When it comes to the home's foundation, most homeowners are well aware to be cautious when it comes to the effects of tree roots or pooling water near the foundation. What you may not know is that a lack of water, in the form of a long-term or seasonal drought, can cause just as much damage to the foundation. Knowing how droughts affect foundations and taking steps to counteract the concerns can reduce the chances of damage.
During a drought of more than a couple of weeks, the soil begins to shrink as the moisture evaporates. The longer the drought, the deeper the soil drying and the more severe the shrinkage. If your area has naturally expansive soil, which means it tends to shrink quickly when dry and expand just as quickly when moistened, then the shrinkage severity may be intensified during a drought.
Shrinking soil will pull away from the foundation, which results in a gap. Over time, the foundation may begin to settle into the gap. The result is uneven settling that can lead to large foundation cracks. In severe cases, the foundation may become completely unstable if the problem is allowed to persist.
You will likely notice soil shrinkage before major damage occurs. Look for soil gaps between the ground and the foundation walls of your home. If you spot any gaps or cracking soil near the foundation, then soil shrinkage may be a concern.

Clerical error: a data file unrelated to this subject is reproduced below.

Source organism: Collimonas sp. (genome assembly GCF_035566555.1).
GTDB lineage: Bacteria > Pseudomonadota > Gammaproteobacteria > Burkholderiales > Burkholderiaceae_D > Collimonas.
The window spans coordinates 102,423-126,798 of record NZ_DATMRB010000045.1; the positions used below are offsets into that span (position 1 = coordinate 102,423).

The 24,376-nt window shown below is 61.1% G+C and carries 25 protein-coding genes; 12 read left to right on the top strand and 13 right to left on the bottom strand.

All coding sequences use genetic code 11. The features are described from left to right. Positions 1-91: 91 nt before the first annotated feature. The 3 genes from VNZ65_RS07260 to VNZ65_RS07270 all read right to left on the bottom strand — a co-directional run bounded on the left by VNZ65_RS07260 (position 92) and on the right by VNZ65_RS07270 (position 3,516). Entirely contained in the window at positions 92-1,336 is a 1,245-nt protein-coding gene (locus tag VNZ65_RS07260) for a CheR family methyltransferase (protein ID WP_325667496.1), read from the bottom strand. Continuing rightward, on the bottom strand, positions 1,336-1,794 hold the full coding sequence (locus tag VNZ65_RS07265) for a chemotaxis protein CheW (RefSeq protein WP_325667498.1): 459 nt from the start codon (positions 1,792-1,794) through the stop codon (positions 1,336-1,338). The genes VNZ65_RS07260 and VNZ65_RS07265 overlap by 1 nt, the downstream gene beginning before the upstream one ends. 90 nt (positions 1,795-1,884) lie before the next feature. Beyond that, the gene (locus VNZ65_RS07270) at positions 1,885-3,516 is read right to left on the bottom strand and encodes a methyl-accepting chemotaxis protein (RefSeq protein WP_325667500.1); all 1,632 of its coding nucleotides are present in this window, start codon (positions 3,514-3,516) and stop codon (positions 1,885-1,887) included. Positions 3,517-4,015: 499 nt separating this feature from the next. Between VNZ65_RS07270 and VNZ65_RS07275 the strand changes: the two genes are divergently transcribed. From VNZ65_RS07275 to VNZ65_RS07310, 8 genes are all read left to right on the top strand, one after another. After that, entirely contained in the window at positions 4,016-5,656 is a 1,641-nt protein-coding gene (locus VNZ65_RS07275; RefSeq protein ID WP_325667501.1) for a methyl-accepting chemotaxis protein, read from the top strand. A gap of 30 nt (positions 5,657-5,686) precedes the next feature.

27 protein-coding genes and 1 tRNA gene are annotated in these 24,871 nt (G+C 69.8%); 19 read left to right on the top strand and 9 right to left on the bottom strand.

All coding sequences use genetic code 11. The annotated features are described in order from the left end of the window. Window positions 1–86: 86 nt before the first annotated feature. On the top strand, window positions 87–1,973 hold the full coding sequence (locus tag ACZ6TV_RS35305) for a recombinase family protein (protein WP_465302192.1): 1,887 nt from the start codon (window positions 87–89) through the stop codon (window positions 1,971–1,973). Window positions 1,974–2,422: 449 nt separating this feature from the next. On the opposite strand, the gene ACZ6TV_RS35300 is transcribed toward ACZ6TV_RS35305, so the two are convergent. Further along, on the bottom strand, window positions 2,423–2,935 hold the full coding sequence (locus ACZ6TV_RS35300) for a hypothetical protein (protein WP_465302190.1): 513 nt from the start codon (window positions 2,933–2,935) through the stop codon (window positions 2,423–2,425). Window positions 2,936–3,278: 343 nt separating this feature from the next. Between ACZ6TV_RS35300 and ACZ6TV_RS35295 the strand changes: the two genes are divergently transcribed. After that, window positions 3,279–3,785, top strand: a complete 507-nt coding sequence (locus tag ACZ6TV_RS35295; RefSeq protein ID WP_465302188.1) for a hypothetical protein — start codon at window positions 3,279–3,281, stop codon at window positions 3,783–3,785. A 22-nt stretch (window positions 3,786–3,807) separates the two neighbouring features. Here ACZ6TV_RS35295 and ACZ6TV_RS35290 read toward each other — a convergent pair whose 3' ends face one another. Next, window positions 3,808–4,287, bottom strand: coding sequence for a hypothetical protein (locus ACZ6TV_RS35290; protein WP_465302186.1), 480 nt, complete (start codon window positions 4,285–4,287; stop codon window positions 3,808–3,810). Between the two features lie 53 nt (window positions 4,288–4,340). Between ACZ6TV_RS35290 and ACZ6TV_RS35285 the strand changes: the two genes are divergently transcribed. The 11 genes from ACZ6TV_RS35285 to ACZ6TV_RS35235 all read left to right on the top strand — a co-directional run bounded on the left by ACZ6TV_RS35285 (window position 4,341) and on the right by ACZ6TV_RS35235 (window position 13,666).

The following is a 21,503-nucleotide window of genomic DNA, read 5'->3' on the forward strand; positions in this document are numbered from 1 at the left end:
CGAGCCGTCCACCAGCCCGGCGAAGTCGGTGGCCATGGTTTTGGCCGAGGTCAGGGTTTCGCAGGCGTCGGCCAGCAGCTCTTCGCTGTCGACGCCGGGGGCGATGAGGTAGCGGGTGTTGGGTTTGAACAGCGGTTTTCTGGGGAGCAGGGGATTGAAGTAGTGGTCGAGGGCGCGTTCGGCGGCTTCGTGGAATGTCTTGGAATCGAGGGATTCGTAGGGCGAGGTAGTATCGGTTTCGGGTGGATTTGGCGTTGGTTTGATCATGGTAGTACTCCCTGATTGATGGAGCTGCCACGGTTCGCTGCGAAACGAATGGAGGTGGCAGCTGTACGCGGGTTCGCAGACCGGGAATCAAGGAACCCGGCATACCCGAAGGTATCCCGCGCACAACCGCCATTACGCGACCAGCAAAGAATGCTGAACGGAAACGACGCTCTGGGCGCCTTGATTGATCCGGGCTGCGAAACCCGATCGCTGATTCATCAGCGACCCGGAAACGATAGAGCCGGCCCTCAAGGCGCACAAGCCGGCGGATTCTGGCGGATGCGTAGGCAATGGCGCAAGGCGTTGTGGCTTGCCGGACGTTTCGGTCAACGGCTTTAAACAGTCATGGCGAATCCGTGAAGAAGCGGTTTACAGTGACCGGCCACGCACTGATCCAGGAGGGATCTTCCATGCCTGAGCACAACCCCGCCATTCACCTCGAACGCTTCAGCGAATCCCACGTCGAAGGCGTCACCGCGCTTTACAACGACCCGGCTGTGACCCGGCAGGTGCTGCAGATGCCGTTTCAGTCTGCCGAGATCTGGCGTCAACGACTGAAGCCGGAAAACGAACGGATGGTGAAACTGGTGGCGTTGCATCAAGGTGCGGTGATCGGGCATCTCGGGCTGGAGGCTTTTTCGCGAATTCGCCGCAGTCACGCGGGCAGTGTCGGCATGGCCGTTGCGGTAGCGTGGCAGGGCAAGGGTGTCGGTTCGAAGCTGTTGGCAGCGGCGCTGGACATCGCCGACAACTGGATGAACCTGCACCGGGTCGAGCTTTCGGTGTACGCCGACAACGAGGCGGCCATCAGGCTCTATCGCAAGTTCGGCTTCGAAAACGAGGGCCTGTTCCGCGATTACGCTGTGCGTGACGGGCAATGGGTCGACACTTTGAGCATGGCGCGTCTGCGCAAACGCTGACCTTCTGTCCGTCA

Symptoms become more obvious once the foundation actually begins to shift. Door and window frames may stop being level, which means the doors and windows won't open or close easily. The floor may slope toward one side visibly. There may also be cracks in the visible parts of the foundation walls, or you may notice cracks forming in the corners of the rooms inside your home.
Prevention and Repair
During a short-term drought, you can prevent foundation damage by watering the ground around the foundation walls of your home periodically to guard against shrinkage. Planting border garden beds with shallow-rooted plants can help keep the soil near the foundation moist since planted soil forms an insulating layer against moisture evaporation.
For areas with extended droughts, it's best to work with a foundation service. They can survey your soil to see if it is expansive and prone to severe shrinkage. Steps can be taken to stabilize the soil now before drought leads to soil gaps and a shifting foundation.
Contact a foundation repair service if you are concerned about the effects of seasonal and long-term droughts on your home's foundation.Share